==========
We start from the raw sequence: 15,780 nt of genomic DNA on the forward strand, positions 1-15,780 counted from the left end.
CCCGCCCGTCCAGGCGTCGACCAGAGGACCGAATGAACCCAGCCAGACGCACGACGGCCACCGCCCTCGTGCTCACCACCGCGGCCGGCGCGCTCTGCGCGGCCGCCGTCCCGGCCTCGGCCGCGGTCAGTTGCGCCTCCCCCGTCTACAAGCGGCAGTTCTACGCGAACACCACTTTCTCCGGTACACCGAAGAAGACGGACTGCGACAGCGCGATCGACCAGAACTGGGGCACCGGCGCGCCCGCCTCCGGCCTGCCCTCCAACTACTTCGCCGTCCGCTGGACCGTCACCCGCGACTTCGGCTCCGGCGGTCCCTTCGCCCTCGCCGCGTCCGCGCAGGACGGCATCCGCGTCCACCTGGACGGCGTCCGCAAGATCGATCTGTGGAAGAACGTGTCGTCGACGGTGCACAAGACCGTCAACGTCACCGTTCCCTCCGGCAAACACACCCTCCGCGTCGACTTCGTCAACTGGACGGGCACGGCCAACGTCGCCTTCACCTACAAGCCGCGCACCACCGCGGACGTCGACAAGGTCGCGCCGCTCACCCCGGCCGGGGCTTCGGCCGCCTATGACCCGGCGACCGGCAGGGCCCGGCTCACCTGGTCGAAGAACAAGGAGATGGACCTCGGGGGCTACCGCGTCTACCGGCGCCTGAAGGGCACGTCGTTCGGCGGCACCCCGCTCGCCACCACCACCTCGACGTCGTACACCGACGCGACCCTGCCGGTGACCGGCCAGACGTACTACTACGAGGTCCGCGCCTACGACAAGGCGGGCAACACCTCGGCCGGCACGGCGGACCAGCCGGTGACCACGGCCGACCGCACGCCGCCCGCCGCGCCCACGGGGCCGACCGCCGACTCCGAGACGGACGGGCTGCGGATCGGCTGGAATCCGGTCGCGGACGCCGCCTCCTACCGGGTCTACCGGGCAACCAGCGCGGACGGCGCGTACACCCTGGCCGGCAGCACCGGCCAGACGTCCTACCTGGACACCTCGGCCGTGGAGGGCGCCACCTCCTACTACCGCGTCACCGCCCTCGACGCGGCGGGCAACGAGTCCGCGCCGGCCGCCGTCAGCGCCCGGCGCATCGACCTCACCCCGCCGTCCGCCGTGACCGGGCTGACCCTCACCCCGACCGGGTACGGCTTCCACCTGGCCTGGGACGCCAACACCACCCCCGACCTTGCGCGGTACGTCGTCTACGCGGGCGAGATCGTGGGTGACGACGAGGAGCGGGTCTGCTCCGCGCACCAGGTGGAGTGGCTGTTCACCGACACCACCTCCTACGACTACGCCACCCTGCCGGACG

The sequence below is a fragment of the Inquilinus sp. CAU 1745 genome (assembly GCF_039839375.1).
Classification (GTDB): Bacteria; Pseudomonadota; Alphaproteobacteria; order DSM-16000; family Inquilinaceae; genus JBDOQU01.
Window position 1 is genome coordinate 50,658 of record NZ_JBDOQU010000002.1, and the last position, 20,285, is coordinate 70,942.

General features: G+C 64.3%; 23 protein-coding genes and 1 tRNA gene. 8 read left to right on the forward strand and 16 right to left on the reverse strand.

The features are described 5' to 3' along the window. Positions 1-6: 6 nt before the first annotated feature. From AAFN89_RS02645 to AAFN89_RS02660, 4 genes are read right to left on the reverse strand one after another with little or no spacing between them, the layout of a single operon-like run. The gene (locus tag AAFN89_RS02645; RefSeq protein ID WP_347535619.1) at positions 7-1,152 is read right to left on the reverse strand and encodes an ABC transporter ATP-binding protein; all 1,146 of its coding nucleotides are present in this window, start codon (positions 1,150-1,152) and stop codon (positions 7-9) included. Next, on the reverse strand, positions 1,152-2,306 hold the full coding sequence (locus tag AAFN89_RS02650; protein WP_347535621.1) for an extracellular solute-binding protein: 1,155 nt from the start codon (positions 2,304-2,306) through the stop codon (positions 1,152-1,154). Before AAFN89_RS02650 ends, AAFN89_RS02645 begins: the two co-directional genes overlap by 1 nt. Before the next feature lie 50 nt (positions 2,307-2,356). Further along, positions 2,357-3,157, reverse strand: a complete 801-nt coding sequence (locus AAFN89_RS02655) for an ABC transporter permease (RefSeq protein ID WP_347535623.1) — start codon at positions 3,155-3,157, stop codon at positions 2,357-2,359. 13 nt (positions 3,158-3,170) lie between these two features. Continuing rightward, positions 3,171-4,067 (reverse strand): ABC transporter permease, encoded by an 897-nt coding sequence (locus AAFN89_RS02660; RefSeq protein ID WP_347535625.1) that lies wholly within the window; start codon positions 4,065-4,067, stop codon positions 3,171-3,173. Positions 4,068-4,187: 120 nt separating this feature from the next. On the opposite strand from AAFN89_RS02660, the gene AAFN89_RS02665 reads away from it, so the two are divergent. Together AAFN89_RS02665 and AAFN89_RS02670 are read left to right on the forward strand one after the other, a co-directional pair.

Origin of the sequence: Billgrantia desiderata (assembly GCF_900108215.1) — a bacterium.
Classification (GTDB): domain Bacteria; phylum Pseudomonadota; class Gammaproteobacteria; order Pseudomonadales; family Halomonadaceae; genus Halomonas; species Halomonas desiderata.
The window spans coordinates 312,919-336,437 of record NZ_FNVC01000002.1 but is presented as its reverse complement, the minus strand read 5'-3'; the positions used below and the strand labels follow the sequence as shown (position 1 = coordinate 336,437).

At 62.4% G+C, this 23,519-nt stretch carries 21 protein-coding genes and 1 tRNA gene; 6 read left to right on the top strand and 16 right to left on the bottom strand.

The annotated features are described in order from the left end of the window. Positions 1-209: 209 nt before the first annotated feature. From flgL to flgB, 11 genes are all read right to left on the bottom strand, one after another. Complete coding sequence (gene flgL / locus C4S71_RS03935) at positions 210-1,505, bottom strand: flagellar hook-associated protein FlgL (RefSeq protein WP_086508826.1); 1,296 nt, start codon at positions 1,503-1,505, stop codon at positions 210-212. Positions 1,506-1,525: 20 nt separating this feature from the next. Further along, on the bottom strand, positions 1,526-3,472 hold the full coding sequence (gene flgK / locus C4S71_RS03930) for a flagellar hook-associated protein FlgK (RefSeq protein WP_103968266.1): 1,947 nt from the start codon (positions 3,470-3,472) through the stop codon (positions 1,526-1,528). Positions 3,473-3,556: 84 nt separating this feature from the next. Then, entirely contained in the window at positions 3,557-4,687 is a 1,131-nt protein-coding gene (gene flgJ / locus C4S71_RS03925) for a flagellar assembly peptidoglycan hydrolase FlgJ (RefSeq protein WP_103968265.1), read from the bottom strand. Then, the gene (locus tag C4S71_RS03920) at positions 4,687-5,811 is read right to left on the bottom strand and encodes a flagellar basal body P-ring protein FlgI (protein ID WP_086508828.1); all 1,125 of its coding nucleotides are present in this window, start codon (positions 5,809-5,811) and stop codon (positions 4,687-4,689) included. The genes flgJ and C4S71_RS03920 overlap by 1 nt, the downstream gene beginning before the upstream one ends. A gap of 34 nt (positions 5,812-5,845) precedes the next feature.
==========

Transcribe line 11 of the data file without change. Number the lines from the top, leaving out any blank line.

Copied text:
At 62.4% G+C, this 23,519-nt stretch carries 21 protein-coding genes and 1 tRNA gene; 6 read left to right on the top strand and 16 right to left on the bottom strand.